08 October 2009 ~ 1 Comment                                       

Need money for your project? Crowdfunding comes of age with Kickstarter

A year and a half ago I saw a need for a tool that would allow artists, filmmakers, writers, musicians, anyone with a project, to tap their network of fans, family, and friends to raise the money for their next project. In effect, allowing fans to pre-order the result of a project at various levels from a digital download of an album to a custom work of art.

I put the idea on the back-burner and, thankfully, Kickstarter read my mind and began working on what they launched a few months ago which is an almost perfect manifestation of what I had envisioned. (I also wrote a general overview of crowdfunding with a ton of examples back in June, 08. Here are more examples over at the crowdfunding wiki. If you don’t like the term crowdfunding, perhaps you would prefer “collective ex-ante fundraising”.) Creators have long had the option of posting a paypal link and begging for money, but this provides the infrastructure and eases the process along with much more powerful tracking tools available.

How it works:

  1. Post a specific, potential project, listing available pre-order/pledge levels
  2. Set an amount to be raised and a deadline
  3. Promote to your fans and wealthy friends.
  4. If you hit the amount raised before the deadline the project is a go, otherwise, you don’t get the money.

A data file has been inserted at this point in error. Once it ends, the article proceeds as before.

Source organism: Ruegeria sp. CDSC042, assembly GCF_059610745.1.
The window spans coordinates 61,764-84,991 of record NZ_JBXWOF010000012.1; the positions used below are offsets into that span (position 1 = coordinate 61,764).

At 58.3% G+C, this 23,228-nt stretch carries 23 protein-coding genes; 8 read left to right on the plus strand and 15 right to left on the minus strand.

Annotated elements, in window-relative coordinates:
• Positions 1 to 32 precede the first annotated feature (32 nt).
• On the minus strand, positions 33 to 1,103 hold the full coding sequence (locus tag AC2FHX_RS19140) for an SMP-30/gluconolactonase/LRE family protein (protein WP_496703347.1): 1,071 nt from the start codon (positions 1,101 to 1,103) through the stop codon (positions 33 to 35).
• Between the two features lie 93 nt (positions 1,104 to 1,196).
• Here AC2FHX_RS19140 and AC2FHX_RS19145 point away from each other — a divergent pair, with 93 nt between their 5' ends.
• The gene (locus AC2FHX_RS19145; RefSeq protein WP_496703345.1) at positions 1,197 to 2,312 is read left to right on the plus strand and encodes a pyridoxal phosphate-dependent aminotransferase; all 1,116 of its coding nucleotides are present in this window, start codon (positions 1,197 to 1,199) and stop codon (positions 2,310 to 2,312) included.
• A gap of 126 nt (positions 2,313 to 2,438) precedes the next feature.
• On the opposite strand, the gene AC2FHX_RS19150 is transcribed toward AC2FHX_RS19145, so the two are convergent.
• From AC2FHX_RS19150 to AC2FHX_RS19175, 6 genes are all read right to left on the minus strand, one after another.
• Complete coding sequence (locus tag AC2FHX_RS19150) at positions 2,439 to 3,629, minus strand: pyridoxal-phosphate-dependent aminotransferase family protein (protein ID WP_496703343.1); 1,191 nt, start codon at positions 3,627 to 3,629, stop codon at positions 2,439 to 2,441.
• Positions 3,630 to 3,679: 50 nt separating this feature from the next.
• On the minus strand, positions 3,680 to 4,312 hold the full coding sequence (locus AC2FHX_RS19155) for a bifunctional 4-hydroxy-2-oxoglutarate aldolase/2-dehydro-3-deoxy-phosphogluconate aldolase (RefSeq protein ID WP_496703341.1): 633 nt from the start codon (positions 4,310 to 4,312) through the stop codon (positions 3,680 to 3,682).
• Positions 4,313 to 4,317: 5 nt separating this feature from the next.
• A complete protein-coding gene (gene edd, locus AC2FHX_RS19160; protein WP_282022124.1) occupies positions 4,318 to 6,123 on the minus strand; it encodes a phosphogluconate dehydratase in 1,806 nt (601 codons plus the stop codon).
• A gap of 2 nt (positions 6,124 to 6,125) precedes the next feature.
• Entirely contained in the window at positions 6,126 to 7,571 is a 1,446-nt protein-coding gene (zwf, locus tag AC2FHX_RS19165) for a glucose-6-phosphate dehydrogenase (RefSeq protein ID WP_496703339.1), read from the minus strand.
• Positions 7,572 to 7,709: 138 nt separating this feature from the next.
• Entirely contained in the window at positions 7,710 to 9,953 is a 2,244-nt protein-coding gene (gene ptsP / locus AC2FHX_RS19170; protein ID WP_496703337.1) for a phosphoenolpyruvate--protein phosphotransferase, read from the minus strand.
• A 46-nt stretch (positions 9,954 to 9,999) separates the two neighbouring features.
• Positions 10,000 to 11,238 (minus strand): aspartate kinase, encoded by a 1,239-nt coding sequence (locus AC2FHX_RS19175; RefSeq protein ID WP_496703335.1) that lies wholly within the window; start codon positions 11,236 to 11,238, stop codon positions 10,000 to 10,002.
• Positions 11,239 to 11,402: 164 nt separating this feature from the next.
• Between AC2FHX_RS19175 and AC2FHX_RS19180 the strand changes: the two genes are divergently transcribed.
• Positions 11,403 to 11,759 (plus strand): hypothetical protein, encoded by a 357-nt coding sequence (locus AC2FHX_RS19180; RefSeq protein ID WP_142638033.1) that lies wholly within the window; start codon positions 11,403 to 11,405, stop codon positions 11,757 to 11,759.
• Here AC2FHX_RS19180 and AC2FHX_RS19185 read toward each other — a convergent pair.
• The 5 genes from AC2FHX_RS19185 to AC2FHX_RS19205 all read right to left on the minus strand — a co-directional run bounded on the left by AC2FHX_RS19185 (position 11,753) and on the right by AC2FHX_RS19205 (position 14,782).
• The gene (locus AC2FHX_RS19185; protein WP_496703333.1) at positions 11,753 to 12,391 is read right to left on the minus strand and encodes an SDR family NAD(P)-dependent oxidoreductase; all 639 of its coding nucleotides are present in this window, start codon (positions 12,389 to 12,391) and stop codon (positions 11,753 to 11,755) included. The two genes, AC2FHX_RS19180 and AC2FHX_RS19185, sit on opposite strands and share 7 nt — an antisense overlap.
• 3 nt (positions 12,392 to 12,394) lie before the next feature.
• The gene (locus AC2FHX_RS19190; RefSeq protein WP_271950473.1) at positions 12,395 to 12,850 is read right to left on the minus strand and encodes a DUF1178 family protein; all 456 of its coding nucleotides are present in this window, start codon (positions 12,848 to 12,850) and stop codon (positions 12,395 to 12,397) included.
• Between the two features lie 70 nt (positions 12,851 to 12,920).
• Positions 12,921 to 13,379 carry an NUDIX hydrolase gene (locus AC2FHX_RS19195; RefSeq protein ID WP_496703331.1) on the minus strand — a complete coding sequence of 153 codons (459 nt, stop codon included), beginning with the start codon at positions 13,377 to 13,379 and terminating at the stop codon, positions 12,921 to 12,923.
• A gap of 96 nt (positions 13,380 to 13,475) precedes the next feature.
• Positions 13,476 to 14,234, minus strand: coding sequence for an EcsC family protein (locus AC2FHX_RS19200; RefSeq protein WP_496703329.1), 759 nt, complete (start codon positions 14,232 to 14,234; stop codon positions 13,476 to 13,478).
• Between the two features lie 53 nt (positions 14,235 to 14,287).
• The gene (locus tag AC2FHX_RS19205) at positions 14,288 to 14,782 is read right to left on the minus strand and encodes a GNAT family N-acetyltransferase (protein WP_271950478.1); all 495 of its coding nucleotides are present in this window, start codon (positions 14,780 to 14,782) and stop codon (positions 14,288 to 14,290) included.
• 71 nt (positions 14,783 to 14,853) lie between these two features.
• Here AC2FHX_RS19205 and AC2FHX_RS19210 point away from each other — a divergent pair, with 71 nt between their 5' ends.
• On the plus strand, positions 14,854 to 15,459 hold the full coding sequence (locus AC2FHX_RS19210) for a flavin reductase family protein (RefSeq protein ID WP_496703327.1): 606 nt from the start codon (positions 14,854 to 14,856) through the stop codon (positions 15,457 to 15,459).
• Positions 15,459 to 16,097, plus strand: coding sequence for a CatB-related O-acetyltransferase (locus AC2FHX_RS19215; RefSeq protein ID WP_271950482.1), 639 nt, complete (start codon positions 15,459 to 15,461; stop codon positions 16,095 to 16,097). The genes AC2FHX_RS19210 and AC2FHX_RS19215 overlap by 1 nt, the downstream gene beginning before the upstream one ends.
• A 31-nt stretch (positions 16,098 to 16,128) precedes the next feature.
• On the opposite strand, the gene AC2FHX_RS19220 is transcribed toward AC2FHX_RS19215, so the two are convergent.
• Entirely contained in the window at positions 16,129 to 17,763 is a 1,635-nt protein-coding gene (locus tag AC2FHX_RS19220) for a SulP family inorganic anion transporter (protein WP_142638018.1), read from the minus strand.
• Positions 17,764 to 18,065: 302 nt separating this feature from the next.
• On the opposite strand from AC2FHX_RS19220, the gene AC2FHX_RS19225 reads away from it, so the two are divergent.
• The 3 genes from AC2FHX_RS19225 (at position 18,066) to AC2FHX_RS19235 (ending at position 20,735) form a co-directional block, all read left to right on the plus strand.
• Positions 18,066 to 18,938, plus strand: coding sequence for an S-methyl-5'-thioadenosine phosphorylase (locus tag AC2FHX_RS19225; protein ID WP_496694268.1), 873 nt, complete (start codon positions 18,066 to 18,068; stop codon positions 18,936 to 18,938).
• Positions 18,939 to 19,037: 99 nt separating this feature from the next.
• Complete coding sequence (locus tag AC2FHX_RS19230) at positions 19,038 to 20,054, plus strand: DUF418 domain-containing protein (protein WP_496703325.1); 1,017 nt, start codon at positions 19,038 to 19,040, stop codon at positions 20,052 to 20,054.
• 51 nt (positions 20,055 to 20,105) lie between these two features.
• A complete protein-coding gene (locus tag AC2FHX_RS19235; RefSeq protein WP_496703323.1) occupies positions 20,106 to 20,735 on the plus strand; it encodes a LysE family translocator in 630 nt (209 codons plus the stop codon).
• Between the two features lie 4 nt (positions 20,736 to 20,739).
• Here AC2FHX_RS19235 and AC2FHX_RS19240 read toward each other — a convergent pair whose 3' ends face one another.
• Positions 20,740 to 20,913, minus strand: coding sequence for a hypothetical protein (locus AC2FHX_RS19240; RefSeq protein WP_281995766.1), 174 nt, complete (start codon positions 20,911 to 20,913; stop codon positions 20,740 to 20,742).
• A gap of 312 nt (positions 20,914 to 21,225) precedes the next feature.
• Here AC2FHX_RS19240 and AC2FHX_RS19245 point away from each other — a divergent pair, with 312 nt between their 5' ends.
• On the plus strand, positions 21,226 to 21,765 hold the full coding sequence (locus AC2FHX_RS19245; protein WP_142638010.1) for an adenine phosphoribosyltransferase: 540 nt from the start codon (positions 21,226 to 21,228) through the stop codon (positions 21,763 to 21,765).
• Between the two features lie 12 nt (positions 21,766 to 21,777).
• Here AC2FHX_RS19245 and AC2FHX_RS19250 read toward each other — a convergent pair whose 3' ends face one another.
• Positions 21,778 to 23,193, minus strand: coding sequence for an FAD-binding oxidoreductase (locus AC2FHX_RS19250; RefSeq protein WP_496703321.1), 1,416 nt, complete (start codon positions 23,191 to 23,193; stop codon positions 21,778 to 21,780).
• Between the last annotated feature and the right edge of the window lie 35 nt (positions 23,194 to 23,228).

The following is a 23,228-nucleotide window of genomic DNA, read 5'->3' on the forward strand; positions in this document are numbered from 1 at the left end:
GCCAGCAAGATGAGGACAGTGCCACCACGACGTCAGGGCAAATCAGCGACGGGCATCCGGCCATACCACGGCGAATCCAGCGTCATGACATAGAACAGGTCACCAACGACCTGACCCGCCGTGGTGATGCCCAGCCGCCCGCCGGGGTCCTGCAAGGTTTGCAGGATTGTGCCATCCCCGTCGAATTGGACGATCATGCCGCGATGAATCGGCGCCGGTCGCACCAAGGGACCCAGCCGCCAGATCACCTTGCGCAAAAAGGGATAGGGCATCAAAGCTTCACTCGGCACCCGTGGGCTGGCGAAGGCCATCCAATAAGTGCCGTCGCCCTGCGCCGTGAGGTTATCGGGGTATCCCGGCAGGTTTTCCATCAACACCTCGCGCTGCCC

Check out what appears to be the largest fund-raising projects so far: a book called Designing Obama. Looking to raise $65K and so far have made it to $42K.

Now, there is a certain amount of trust necessary in this process. Kickstarter writes: “Project creators are wholly responsible for their promises. Kickstarter is a venue, like eBay or Etsy.” In the early stages, I would imagine this won’t be a much of a difficulty, but it will be something to look out for. But, in the end, most of the people pledging will either know or know of the person/group and will have some kind of existing relationship with them. That or the projects themselves will be so clever or worthwhile that people with no connection will pledge as well.

So, how is this an innovation?
Fans/customers:

    Feel a part of the process, a deeper connection with the project creator.
    Can help make a project possible.

Project creators:

    Get access to capital and some way to survive while they work
    Get real feedback on the desire of supporters for a particular project, measured in cold cash
    Decrease the risk of a project: if you have essentially pre-sold the first run of your project, you’re much farther along

Just as microfinance provider Kiva allows for the direct, small, impactful loan between individual and entrepreneur, so does this allow for the same in the form of a pledge/preorder.

It’s just amazing when something of value catches on and people pile on to provide funds for a worthwhile project that would likely have never seen the light of day, but for crowdfunding. And the best part is, usually, you have something to show for it: a book, an album, an event to go to, or a good deed done.

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